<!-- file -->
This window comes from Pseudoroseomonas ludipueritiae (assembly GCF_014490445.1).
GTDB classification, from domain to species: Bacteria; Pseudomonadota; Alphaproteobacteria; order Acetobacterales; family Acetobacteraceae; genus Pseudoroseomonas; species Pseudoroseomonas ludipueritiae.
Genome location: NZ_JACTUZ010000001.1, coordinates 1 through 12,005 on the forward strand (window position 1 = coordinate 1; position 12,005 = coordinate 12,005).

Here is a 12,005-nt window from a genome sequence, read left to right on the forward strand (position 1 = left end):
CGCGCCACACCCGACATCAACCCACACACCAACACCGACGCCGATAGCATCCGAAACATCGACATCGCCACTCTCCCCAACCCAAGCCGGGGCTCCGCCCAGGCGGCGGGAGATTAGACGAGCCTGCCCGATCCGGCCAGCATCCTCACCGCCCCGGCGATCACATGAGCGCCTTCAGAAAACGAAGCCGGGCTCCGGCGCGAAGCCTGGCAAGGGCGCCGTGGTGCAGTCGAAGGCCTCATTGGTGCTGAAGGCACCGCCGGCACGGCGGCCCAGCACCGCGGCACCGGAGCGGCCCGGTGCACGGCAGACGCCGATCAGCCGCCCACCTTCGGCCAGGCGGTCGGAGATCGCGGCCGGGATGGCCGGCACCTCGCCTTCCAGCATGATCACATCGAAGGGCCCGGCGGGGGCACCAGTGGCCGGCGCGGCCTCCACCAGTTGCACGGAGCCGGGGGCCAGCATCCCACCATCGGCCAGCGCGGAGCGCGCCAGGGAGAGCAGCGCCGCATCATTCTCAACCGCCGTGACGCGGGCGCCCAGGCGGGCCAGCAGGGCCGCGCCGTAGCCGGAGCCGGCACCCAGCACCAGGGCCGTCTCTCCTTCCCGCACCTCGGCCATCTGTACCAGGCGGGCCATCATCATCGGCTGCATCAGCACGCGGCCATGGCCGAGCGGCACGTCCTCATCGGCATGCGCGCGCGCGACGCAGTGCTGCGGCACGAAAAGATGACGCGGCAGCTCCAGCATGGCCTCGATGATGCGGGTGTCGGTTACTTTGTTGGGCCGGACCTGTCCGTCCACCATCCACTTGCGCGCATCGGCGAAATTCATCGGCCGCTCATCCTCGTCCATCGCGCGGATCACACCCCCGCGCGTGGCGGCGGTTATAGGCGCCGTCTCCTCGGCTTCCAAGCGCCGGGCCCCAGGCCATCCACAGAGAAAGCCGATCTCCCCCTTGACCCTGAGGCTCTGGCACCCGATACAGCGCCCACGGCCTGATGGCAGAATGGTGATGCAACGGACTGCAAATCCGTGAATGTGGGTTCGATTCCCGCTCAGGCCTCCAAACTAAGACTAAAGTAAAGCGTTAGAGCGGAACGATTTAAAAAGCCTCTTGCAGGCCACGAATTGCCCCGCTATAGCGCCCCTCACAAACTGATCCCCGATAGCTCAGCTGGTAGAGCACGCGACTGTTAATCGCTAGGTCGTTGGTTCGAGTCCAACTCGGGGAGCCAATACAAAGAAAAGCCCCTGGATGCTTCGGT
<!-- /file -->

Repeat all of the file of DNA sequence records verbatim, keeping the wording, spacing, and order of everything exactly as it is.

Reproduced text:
This window comes from Pseudoroseomonas ludipueritiae (assembly GCF_014490445.1).
GTDB classification, from domain to species: Bacteria; Pseudomonadota; Alphaproteobacteria; order Acetobacterales; family Acetobacteraceae; genus Pseudoroseomonas; species Pseudoroseomonas ludipueritiae.
Genome location: NZ_JACTUZ010000001.1, coordinates 1 through 12,005 on the forward strand (window position 1 = coordinate 1; position 12,005 = coordinate 12,005).

Here is a 12,005-nt window from a genome sequence, read left to right on the forward strand (position 1 = left end):
CGCGCCACACCCGACATCAACCCACACACCAACACCGACGCCGATAGCATCCGAAACATCGACATCGCCACTCTCCCCAACCCAAGCCGGGGCTCCGCCCAGGCGGCGGGAGATTAGACGAGCCTGCCCGATCCGGCCAGCATCCTCACCGCCCCGGCGATCACATGAGCGCCTTCAGAAAACGAAGCCGGGCTCCGGCGCGAAGCCTGGCAAGGGCGCCGTGGTGCAGTCGAAGGCCTCATTGGTGCTGAAGGCACCGCCGGCACGGCGGCCCAGCACCGCGGCACCGGAGCGGCCCGGTGCACGGCAGACGCCGATCAGCCGCCCACCTTCGGCCAGGCGGTCGGAGATCGCGGCCGGGATGGCCGGCACCTCGCCTTCCAGCATGATCACATCGAAGGGCCCGGCGGGGGCACCAGTGGCCGGCGCGGCCTCCACCAGTTGCACGGAGCCGGGGGCCAGCATCCCACCATCGGCCAGCGCGGAGCGCGCCAGGGAGAGCAGCGCCGCATCATTCTCAACCGCCGTGACGCGGGCGCCCAGGCGGGCCAGCAGGGCCGCGCCGTAGCCGGAGCCGGCACCCAGCACCAGGGCCGTCTCTCCTTCCCGCACCTCGGCCATCTGTACCAGGCGGGCCATCATCATCGGCTGCATCAGCACGCGGCCATGGCCGAGCGGCACGTCCTCATCGGCATGCGCGCGCGCGACGCAGTGCTGCGGCACGAAAAGATGACGCGGCAGCTCCAGCATGGCCTCGATGATGCGGGTGTCGGTTACTTTGTTGGGCCGGACCTGTCCGTCCACCATCCACTTGCGCGCATCGGCGAAATTCATCGGCCGCTCATCCTCGTCCATCGCGCGGATCACACCCCCGCGCGTGGCGGCGGTTATAGGCGCCGTCTCCTCGGCTTCCAAGCGCCGGGCCCCAGGCCATCCACAGAGAAAGCCGATCTCCCCCTTGACCCTGAGGCTCTGGCACCCGATACAGCGCCCACGGCCTGATGGCAGAATGGTGATGCAACGGACTGCAAATCCGTGAATGTGGGTTCGATTCCCGCTCAGGCCTCCAAACTAAGACTAAAGTAAAGCGTTAGAGCGGAACGATTTAAAAAGCCTCTTGCAGGCCACGAATTGCCCCGCTATAGCGCCCCTCACAAACTGATCCCCGATAGCTCAGCTGGTAGAGCACGCGACTGTTAATCGCTAGGTCGTTGGTTCGAGTCCAACTCGGGGAGCCAATACAAAGAAAAGCCCCTGGATGCTTCGGT